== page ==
drive is identified in the BIOS as the secondary boot device (after
  the floppy).  The operating system install program should only see one
  disk, the one you are going to install to.  That way, there is no
  question as to where it will be installed.  Also, it will install
  everything appropriate to a single disk system.


  When asked, tell the install program to use the entire disk for your
  operating system.  I accepted the default RedHat partitioning and
  installed the generic LILO on the MBR.
  Once the installation is complete, shutdown and reboot to confirm that
  your system works properly.  At this point you should have a fully
  functional machine that boots directly into Linux.

  6.2.  Installing alternative operating systems

  Now that you have a fully functional system, you can move on to
  building a second disk with your alternative operating systems.


  Select an operating system or two for installation on the second disk.
  I decided on, for no good reason, Windows 98 and BeOS for my initial
  test case.  I partitioned an 8GB drive into two 4GB primary partitions
  and installed Windows 98 in the first partition and BeOS in the
  second.


  Do the same things with this install that you did with the first.
  Disable the first disk in the BIOS so that this installer will not
  even see it.  This is very important.  If you can physically remove or
  disconnect the first disk, do it!  This will protect your primary
  system from any errors on your part or overly greedy operating systems
  that want to take over all the disks they see during the second
  installation.  If at some time in the future you decide to create
  another removable disk make sure and repeat this step.


  Once this is done install your chosen operating systems as if you were
  installing them on a single drive system.


  If you are only installing one operating system on the second disk,
  just plug in the installation disk and let it do its thing.  Windows
  95 or 98 or just about any other operating system, including a second
  Linux should install just fine this way.  Allow Windows 9x to write to
  the MBR.  If installing Linux, select MBR as the location to install
  LILO.


  I decided to install two operating systems on the second disk so that
  I could confirm the functionality of cascading boot loaders.


  I first installed Windows 98 because it automatically overwrites the
  MBR and would have overwritten any boot loader code I eventually
  placed there.  Next, I installed BeOS in the second partition and ran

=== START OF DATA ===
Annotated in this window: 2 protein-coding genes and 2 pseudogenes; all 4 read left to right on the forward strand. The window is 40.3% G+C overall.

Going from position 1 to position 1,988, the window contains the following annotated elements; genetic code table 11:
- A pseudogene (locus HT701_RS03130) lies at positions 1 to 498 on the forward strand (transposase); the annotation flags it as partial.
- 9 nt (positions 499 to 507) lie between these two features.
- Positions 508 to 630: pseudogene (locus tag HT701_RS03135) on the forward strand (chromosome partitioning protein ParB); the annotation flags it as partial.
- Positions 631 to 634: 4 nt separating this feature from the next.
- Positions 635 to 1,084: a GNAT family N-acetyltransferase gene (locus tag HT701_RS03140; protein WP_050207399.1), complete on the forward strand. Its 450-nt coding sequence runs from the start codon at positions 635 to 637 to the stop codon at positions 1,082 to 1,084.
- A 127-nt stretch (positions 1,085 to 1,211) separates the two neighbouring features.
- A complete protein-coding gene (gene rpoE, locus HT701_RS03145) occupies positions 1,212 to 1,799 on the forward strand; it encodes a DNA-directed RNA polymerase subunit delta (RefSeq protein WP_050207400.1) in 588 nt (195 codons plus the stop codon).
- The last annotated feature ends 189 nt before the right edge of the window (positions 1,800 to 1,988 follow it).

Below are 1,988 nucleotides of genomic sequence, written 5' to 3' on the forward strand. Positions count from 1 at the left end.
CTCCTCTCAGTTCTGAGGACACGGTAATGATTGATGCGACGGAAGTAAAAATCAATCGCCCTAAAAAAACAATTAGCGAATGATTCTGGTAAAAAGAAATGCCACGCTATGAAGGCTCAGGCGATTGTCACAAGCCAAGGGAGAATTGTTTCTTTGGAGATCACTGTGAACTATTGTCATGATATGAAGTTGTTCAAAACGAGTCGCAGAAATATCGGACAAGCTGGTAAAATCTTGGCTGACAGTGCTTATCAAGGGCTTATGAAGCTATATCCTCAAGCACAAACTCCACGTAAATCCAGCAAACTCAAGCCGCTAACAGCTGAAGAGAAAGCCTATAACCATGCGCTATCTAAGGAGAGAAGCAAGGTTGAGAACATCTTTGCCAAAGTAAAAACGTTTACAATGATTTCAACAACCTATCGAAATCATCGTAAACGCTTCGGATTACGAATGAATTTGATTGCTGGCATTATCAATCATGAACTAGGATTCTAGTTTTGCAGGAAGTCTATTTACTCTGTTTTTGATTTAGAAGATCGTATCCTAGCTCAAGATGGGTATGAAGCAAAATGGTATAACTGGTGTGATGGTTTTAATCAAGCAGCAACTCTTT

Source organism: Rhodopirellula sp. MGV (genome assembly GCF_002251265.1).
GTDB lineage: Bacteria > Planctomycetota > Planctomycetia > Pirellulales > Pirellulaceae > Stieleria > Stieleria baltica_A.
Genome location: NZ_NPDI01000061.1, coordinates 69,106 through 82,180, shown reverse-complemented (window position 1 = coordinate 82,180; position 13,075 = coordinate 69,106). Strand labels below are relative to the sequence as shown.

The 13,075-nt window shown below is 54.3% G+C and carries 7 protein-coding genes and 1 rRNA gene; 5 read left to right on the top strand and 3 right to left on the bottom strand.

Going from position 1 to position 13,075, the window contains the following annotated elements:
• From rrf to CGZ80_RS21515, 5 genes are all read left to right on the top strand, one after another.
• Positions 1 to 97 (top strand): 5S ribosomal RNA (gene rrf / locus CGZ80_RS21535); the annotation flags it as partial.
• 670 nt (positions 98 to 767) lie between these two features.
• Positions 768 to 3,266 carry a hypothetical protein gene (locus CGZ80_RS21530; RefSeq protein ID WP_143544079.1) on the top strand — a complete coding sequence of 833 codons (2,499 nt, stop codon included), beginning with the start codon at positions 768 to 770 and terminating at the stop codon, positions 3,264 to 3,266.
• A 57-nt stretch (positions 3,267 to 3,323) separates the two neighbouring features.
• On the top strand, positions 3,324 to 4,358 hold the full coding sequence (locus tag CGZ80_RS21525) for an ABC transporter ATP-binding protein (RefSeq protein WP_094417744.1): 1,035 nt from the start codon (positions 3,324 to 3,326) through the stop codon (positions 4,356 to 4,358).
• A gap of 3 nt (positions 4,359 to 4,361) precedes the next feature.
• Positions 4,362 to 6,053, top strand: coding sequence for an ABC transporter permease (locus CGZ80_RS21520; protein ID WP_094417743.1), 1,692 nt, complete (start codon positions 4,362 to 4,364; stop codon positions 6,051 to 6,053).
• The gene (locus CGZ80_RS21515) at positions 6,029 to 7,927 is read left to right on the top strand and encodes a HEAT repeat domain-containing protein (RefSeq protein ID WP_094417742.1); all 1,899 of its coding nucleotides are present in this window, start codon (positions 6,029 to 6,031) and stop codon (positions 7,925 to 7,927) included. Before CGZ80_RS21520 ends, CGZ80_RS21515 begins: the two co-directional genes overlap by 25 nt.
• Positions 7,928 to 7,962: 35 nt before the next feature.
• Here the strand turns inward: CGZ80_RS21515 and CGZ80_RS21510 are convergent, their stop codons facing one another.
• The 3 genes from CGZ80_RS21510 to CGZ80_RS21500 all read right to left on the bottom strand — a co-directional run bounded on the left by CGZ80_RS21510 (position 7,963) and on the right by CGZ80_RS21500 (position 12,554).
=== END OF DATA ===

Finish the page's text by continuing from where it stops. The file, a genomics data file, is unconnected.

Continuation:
bootman, the BeOS boot loader.  With it I built a boot menu for the
  second disk and intentionally overwrote the Windows 98 MBR.



  Bootman was not essential, I could have used any MBR based boot loader
  but it was available and it works quite will.


  Reboot frequently to make sure that everything works properly as a
  single disk system.  I rebooted after each O/S installation to make
  sure it worked properly and also to make sure that the boot loader
  menu worked properly.


  6.3.  Final BIOS and LILO configuration:

  Next, reconfigure the BIOS so that it again recognizes the first disk
  (physically reconnect it if you disconnected it earlier) as the boot
  disk and so that it also recognizes the second disk. How to do this is
  very system specific and dependent on your BIOS and whether you have a
  SCSI/IDE or IDE/IDE setup.  I haven't tried a SCSI/SCSI setup because
  SCSI disks and removable frames are significantly more expensive than
  IDE disks and frames.  I wanted performance for my primary O/S but
  could accept cheap on the other ones.


  Make sure and set the second disk type to "Auto" or "Automatic".  This
  will force the BIOS to dynamically determine the disk type at boot
  time.  I have been able to successfully use an ancient 512MB disk, a
  4GB, an 8GB, and even a 100MB IDE Zip disk as the second disk.  All
  recognized automatically by the BIOS.


  Reboot the system and get back to Linux.  At this point, even though
  there are at least two operating systems installed, this LILO only
  knows about the original Linux and should boot to it automatically.
  Watch the boot process and you should see a message about
  automatically identifying a disk.  Once booted, check dmesg to make
  sure Linux recognized the second disk.


  Once this is done, you need to reconfigure LILO on the first disk to
  make it aware of the second disk. Here are two different lilo.conf
  files, one for a SCSI/IDE and another for an IDE/IDE system.  Each has
  some strengths and weaknesses...



  # lilo.conf file for an internal SCSI disk and a removable disk
  # configured as a master on the primary IDE connection